As for Gwendoline, in the books she was only redeemed towards the end of her final year, when her dad became ill. In this version, we were told that the reason she was so badly-behaved wasn’t that she was spoilt, as it was in the books, but that she had a troubled home life because her dad was suffering from shell-shock after the war.  And her dad actually died – it was strongly suggested that he’d taken his own life – and the other girls rallied round her, and so she became part of the crowd.   Again, it was a long way from the books, but it worked for the purposes of this show. It was also interesting to see the effects of the war on this generation of young people brought into the story. It was never mentioned in the books.  It really did all get quite dark, partly with the suicide storyline and partly with Gwendoline half-smothering Mary-Lou with a pillow, driving her into running away.  The books certainly weren’t all jolly hockey sticks, with some pretty nasty stuff going on, but this took things to a different level.

Sally’s story was changed as well – she was far more serious and bossy that she was in the books, and her issues were put down to, rather than jealousy of her new baby sister as they were in the books, being neglected by parents who weren’t really interested in her. Again, it all formed part of this idea of the girls needing each other, and realising that in the end. Irene didn’t really feature much, and had lost her scatterbrained nature and her interest in maths: she was the one character whom I felt could really have done with a bit more of a story and a bit more action.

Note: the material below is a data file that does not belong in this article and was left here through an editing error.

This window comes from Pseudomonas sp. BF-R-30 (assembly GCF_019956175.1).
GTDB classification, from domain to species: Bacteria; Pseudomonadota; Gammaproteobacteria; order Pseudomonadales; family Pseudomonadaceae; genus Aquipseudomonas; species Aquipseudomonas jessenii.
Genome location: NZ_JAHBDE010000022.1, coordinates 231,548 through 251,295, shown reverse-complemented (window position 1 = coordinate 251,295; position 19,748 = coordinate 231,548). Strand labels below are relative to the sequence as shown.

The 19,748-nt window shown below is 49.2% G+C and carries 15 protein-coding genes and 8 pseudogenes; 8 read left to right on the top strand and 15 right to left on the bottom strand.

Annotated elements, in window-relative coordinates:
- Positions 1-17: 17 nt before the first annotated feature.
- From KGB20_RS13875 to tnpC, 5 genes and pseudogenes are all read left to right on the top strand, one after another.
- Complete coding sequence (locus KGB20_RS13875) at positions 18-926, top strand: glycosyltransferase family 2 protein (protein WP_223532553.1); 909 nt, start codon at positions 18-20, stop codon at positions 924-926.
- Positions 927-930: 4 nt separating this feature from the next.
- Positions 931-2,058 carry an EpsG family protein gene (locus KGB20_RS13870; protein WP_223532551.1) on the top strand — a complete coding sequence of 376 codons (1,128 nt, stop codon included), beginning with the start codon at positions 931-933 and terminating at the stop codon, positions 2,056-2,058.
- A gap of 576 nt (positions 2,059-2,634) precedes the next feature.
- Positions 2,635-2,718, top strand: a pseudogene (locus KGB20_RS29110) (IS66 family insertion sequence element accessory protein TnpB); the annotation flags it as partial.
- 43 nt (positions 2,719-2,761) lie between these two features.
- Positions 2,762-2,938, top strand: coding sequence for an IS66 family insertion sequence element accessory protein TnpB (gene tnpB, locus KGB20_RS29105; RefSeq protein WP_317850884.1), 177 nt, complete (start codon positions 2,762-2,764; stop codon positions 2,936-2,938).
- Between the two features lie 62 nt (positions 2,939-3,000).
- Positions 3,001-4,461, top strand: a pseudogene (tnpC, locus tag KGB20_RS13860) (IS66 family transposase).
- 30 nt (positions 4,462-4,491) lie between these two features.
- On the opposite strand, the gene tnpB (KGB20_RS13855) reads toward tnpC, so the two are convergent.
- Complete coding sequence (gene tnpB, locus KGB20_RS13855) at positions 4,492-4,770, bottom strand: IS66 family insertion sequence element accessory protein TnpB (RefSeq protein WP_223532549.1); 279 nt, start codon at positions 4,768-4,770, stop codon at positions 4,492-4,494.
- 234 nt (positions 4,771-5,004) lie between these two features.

And so to Bill, who’s had all the press coverage because the part’s being played by a non-binary actor. Some of this has been bigotry from the religious right and is therefore best ignored, but there’s also been some valid concern, from people who are not in the least bit transphobic, that the casting decision gives the impression that a cisgender female has to be into frilly pink girly stuff and that a tomboy can’t identify as being female.  The issues of gender identity and sexuality weren’t actually referred to, but there was certainly something going on.  Bill was referred to as a “knight in shining armour” for her part in the clifftop rescue, strode about in jodhpurs and riding boots, like a Jilly Cooper character, whilst all the others were in school uniform, and shared a “moment” with Sally when their parts in the Shakespearean play required them to kiss.

I personally have never seen Bill as being non-binary or transgender: whereas George (Georgina) of the Famous Five dislikes being seen as a girl and is pleased when people see her as a boy, there’s never any suggestion that Bill identifies as anything other than female. But, like many Girls’ Own fans, I see Bill as being gay, and imagine her ending up in a relationship with Clarissa Carter. There’s a lot of fanfic “shipping” the two of them – and quite a bit of it is by authors who are themselves gay and say that they identify with the characters and find it helpful that characters like them do exist in older books for children. I think we’re also meant to see Miss Potts as being a lesbian – she’s a rather clumsy stereotype, unlike Miss Wilmot and Miss Ferrars in the Chalet School books, but the point is that there are strong LGBT undertones in some Enid Blyton books, although it’s George rather than Bill who doesn’t want to be seen as a girl, and so there’s no “agenda” involved in portraying that in stage or film or TV adaptations. Children’s books of that period did not include openly gay characters – the first children’s book I read which did include an openly gay character was The Secret Diary of Adrian Mole, and that wasn’t written until the 1980s – but there were definitely those aspects to Malory Towers and other Girls’ Own stories.  Anyone claiming that it’s been made up for political correctness or to push an “agenda” or anything else really needs to have a good read of the books!